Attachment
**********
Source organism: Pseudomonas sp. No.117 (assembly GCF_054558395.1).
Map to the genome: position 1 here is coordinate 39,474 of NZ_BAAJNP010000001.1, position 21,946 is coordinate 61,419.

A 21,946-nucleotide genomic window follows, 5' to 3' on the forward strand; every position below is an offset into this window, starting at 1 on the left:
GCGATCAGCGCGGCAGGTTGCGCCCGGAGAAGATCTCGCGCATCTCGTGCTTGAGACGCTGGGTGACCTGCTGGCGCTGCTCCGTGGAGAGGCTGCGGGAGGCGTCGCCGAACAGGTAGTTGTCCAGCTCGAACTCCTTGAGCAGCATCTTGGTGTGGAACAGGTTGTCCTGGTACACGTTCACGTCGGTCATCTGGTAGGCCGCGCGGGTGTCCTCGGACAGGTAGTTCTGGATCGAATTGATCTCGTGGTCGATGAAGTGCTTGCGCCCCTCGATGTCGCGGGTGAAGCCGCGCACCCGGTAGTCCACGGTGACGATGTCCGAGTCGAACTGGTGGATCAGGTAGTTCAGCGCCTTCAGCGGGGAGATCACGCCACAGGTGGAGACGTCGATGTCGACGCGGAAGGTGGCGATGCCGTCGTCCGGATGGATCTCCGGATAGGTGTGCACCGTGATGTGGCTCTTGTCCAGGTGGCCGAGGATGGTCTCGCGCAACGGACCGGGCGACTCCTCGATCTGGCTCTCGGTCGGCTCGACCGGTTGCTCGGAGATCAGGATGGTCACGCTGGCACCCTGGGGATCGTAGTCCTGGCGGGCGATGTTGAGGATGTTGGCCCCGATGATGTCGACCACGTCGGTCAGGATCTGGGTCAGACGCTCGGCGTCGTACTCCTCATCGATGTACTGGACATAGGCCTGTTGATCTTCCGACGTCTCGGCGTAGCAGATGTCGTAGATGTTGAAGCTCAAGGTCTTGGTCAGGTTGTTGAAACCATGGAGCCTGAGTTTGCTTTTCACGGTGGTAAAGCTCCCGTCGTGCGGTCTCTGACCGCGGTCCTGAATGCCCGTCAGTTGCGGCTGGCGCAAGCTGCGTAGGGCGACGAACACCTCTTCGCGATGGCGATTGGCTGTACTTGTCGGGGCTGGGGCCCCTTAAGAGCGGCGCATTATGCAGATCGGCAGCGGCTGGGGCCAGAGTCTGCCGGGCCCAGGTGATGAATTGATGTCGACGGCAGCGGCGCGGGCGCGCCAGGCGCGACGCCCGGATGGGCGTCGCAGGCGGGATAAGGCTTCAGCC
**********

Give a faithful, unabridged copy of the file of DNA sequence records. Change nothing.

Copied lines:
Source organism: Pseudomonas sp. No.117 (assembly GCF_054558395.1).
Map to the genome: position 1 here is coordinate 39,474 of NZ_BAAJNP010000001.1, position 21,946 is coordinate 61,419.

A 21,946-nucleotide genomic window follows, 5' to 3' on the forward strand; every position below is an offset into this window, starting at 1 on the left:
GCGATCAGCGCGGCAGGTTGCGCCCGGAGAAGATCTCGCGCATCTCGTGCTTGAGACGCTGGGTGACCTGCTGGCGCTGCTCCGTGGAGAGGCTGCGGGAGGCGTCGCCGAACAGGTAGTTGTCCAGCTCGAACTCCTTGAGCAGCATCTTGGTGTGGAACAGGTTGTCCTGGTACACGTTCACGTCGGTCATCTGGTAGGCCGCGCGGGTGTCCTCGGACAGGTAGTTCTGGATCGAATTGATCTCGTGGTCGATGAAGTGCTTGCGCCCCTCGATGTCGCGGGTGAAGCCGCGCACCCGGTAGTCCACGGTGACGATGTCCGAGTCGAACTGGTGGATCAGGTAGTTCAGCGCCTTCAGCGGGGAGATCACGCCACAGGTGGAGACGTCGATGTCGACGCGGAAGGTGGCGATGCCGTCGTCCGGATGGATCTCCGGATAGGTGTGCACCGTGATGTGGCTCTTGTCCAGGTGGCCGAGGATGGTCTCGCGCAACGGACCGGGCGACTCCTCGATCTGGCTCTCGGTCGGCTCGACCGGTTGCTCGGAGATCAGGATGGTCACGCTGGCACCCTGGGGATCGTAGTCCTGGCGGGCGATGTTGAGGATGTTGGCCCCGATGATGTCGACCACGTCGGTCAGGATCTGGGTCAGACGCTCGGCGTCGTACTCCTCATCGATGTACTGGACATAGGCCTGTTGATCTTCCGACGTCTCGGCGTAGCAGATGTCGTAGATGTTGAAGCTCAAGGTCTTGGTCAGGTTGTTGAAACCATGGAGCCTGAGTTTGCTTTTCACGGTGGTAAAGCTCCCGTCGTGCGGTCTCTGACCGCGGTCCTGAATGCCCGTCAGTTGCGGCTGGCGCAAGCTGCGTAGGGCGACGAACACCTCTTCGCGATGGCGATTGGCTGTACTTGTCGGGGCTGGGGCCCCTTAAGAGCGGCGCATTATGCAGATCGGCAGCGGCTGGGGCCAGAGTCTGCCGGGCCCAGGTGATGAATTGATGTCGACGGCAGCGGCGCGGGCGCGCCAGGCGCGACGCCCGGATGGGCGTCGCAGGCGGGATAAGGCTTCAGCC